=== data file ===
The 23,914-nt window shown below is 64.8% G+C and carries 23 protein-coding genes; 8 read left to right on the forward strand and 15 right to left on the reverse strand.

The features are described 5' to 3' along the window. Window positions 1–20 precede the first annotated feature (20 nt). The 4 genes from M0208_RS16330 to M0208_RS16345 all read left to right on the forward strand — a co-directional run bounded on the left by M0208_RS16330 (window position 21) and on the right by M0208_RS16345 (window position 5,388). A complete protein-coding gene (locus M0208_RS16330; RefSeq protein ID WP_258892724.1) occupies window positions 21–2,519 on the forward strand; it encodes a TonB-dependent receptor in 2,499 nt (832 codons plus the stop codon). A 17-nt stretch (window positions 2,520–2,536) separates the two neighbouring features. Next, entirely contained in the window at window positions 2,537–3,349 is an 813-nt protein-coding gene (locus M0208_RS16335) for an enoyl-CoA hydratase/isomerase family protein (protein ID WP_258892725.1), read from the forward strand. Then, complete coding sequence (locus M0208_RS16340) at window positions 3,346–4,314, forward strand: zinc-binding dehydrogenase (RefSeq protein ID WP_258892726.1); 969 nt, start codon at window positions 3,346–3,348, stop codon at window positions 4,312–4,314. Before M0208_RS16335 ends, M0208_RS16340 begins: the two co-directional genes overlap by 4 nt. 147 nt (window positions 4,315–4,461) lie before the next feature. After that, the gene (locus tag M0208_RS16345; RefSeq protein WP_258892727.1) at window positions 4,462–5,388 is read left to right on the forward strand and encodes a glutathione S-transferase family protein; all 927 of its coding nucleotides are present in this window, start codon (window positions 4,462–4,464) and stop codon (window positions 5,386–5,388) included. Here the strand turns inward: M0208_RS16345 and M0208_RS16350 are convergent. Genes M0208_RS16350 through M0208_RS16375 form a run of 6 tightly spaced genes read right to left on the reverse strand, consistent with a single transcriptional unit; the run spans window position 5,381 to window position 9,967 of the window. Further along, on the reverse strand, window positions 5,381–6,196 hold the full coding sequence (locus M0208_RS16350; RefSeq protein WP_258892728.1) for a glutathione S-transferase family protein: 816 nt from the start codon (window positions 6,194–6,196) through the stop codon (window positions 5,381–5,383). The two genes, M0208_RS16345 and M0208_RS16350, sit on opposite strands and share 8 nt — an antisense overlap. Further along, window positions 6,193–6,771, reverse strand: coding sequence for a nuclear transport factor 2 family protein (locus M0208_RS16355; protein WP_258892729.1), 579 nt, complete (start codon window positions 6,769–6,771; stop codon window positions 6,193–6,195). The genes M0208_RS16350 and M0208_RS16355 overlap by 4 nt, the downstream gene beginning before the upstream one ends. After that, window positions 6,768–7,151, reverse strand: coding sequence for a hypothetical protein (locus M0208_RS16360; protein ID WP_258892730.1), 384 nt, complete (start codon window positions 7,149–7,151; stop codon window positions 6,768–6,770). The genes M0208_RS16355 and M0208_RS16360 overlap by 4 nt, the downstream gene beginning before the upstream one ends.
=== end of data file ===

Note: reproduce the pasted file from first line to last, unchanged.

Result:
The 23,914-nt window shown below is 64.8% G+C and carries 23 protein-coding genes; 8 read left to right on the forward strand and 15 right to left on the reverse strand.

The features are described 5' to 3' along the window. Window positions 1–20 precede the first annotated feature (20 nt). The 4 genes from M0208_RS16330 to M0208_RS16345 all read left to right on the forward strand — a co-directional run bounded on the left by M0208_RS16330 (window position 21) and on the right by M0208_RS16345 (window position 5,388). A complete protein-coding gene (locus M0208_RS16330; RefSeq protein ID WP_258892724.1) occupies window positions 21–2,519 on the forward strand; it encodes a TonB-dependent receptor in 2,499 nt (832 codons plus the stop codon). A 17-nt stretch (window positions 2,520–2,536) separates the two neighbouring features. Next, entirely contained in the window at window positions 2,537–3,349 is an 813-nt protein-coding gene (locus M0208_RS16335) for an enoyl-CoA hydratase/isomerase family protein (protein ID WP_258892725.1), read from the forward strand. Then, complete coding sequence (locus M0208_RS16340) at window positions 3,346–4,314, forward strand: zinc-binding dehydrogenase (RefSeq protein ID WP_258892726.1); 969 nt, start codon at window positions 3,346–3,348, stop codon at window positions 4,312–4,314. Before M0208_RS16335 ends, M0208_RS16340 begins: the two co-directional genes overlap by 4 nt. 147 nt (window positions 4,315–4,461) lie before the next feature. After that, the gene (locus tag M0208_RS16345; RefSeq protein WP_258892727.1) at window positions 4,462–5,388 is read left to right on the forward strand and encodes a glutathione S-transferase family protein; all 927 of its coding nucleotides are present in this window, start codon (window positions 4,462–4,464) and stop codon (window positions 5,386–5,388) included. Here the strand turns inward: M0208_RS16345 and M0208_RS16350 are convergent. Genes M0208_RS16350 through M0208_RS16375 form a run of 6 tightly spaced genes read right to left on the reverse strand, consistent with a single transcriptional unit; the run spans window position 5,381 to window position 9,967 of the window. Further along, on the reverse strand, window positions 5,381–6,196 hold the full coding sequence (locus M0208_RS16350; RefSeq protein WP_258892728.1) for a glutathione S-transferase family protein: 816 nt from the start codon (window positions 6,194–6,196) through the stop codon (window positions 5,381–5,383). The two genes, M0208_RS16345 and M0208_RS16350, sit on opposite strands and share 8 nt — an antisense overlap. Further along, window positions 6,193–6,771, reverse strand: coding sequence for a nuclear transport factor 2 family protein (locus M0208_RS16355; protein WP_258892729.1), 579 nt, complete (start codon window positions 6,769–6,771; stop codon window positions 6,193–6,195). The genes M0208_RS16350 and M0208_RS16355 overlap by 4 nt, the downstream gene beginning before the upstream one ends. After that, window positions 6,768–7,151, reverse strand: coding sequence for a hypothetical protein (locus M0208_RS16360; protein ID WP_258892730.1), 384 nt, complete (start codon window positions 7,149–7,151; stop codon window positions 6,768–6,770). The genes M0208_RS16355 and M0208_RS16360 overlap by 4 nt, the downstream gene beginning before the upstream one ends.